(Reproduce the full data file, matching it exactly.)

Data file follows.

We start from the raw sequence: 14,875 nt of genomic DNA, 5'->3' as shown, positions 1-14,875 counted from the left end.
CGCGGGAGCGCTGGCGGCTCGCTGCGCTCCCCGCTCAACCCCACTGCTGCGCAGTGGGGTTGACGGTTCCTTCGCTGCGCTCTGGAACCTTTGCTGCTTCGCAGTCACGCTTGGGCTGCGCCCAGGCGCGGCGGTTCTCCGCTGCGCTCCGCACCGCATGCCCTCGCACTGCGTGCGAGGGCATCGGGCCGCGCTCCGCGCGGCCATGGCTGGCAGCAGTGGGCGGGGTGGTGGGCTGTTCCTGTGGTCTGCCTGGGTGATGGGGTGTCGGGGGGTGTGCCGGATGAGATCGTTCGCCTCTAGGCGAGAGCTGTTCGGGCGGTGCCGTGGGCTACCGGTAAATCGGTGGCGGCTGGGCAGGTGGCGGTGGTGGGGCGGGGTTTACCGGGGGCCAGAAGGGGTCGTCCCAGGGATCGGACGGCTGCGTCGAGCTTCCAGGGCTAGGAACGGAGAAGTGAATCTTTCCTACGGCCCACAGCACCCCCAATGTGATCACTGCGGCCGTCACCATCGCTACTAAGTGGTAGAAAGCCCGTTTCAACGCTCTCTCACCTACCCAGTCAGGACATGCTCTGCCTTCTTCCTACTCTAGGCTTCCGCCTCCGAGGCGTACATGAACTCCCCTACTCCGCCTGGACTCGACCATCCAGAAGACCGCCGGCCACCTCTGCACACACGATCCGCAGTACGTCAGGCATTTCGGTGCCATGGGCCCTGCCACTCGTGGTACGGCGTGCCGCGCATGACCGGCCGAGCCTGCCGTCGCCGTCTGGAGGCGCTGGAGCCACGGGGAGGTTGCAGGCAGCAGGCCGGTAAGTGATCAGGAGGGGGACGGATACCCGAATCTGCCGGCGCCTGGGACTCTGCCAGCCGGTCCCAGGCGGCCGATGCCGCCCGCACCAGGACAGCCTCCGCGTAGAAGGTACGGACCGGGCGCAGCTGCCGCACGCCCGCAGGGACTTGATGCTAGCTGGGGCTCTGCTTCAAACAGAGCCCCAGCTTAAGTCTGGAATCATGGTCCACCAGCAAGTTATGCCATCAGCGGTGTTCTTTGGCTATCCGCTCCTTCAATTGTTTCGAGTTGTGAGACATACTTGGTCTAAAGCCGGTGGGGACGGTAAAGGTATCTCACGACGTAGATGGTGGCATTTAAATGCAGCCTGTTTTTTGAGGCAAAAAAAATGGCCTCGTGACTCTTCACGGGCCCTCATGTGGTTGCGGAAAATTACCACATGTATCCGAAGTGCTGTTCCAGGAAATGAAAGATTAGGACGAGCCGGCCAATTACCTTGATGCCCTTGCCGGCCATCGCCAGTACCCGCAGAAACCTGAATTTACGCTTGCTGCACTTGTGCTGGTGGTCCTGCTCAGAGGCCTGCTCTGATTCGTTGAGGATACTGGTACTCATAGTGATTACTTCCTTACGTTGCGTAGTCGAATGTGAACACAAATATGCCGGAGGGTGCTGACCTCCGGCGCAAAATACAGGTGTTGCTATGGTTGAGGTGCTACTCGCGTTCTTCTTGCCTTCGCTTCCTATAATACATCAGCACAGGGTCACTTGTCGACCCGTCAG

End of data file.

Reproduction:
We start from the raw sequence: 14,875 nt of genomic DNA, 5'->3' as shown, positions 1-14,875 counted from the left end.
CGCGGGAGCGCTGGCGGCTCGCTGCGCTCCCCGCTCAACCCCACTGCTGCGCAGTGGGGTTGACGGTTCCTTCGCTGCGCTCTGGAACCTTTGCTGCTTCGCAGTCACGCTTGGGCTGCGCCCAGGCGCGGCGGTTCTCCGCTGCGCTCCGCACCGCATGCCCTCGCACTGCGTGCGAGGGCATCGGGCCGCGCTCCGCGCGGCCATGGCTGGCAGCAGTGGGCGGGGTGGTGGGCTGTTCCTGTGGTCTGCCTGGGTGATGGGGTGTCGGGGGGTGTGCCGGATGAGATCGTTCGCCTCTAGGCGAGAGCTGTTCGGGCGGTGCCGTGGGCTACCGGTAAATCGGTGGCGGCTGGGCAGGTGGCGGTGGTGGGGCGGGGTTTACCGGGGGCCAGAAGGGGTCGTCCCAGGGATCGGACGGCTGCGTCGAGCTTCCAGGGCTAGGAACGGAGAAGTGAATCTTTCCTACGGCCCACAGCACCCCCAATGTGATCACTGCGGCCGTCACCATCGCTACTAAGTGGTAGAAAGCCCGTTTCAACGCTCTCTCACCTACCCAGTCAGGACATGCTCTGCCTTCTTCCTACTCTAGGCTTCCGCCTCCGAGGCGTACATGAACTCCCCTACTCCGCCTGGACTCGACCATCCAGAAGACCGCCGGCCACCTCTGCACACACGATCCGCAGTACGTCAGGCATTTCGGTGCCATGGGCCCTGCCACTCGTGGTACGGCGTGCCGCGCATGACCGGCCGAGCCTGCCGTCGCCGTCTGGAGGCGCTGGAGCCACGGGGAGGTTGCAGGCAGCAGGCCGGTAAGTGATCAGGAGGGGGACGGATACCCGAATCTGCCGGCGCCTGGGACTCTGCCAGCCGGTCCCAGGCGGCCGATGCCGCCCGCACCAGGACAGCCTCCGCGTAGAAGGTACGGACCGGGCGCAGCTGCCGCACGCCCGCAGGGACTTGATGCTAGCTGGGGCTCTGCTTCAAACAGAGCCCCAGCTTAAGTCTGGAATCATGGTCCACCAGCAAGTTATGCCATCAGCGGTGTTCTTTGGCTATCCGCTCCTTCAATTGTTTCGAGTTGTGAGACATACTTGGTCTAAAGCCGGTGGGGACGGTAAAGGTATCTCACGACGTAGATGGTGGCATTTAAATGCAGCCTGTTTTTTGAGGCAAAAAAAATGGCCTCGTGACTCTTCACGGGCCCTCATGTGGTTGCGGAAAATTACCACATGTATCCGAAGTGCTGTTCCAGGAAATGAAAGATTAGGACGAGCCGGCCAATTACCTTGATGCCCTTGCCGGCCATCGCCAGTACCCGCAGAAACCTGAATTTACGCTTGCTGCACTTGTGCTGGTGGTCCTGCTCAGAGGCCTGCTCTGATTCGTTGAGGATACTGGTACTCATAGTGATTACTTCCTTACGTTGCGTAGTCGAATGTGAACACAAATATGCCGGAGGGTGCTGACCTCCGGCGCAAAATACAGGTGTTGCTATGGTTGAGGTGCTACTCGCGTTCTTCTTGCCTTCGCTTCCTATAATACATCAGCACAGGGTCACTTGTCGACCCGTCAG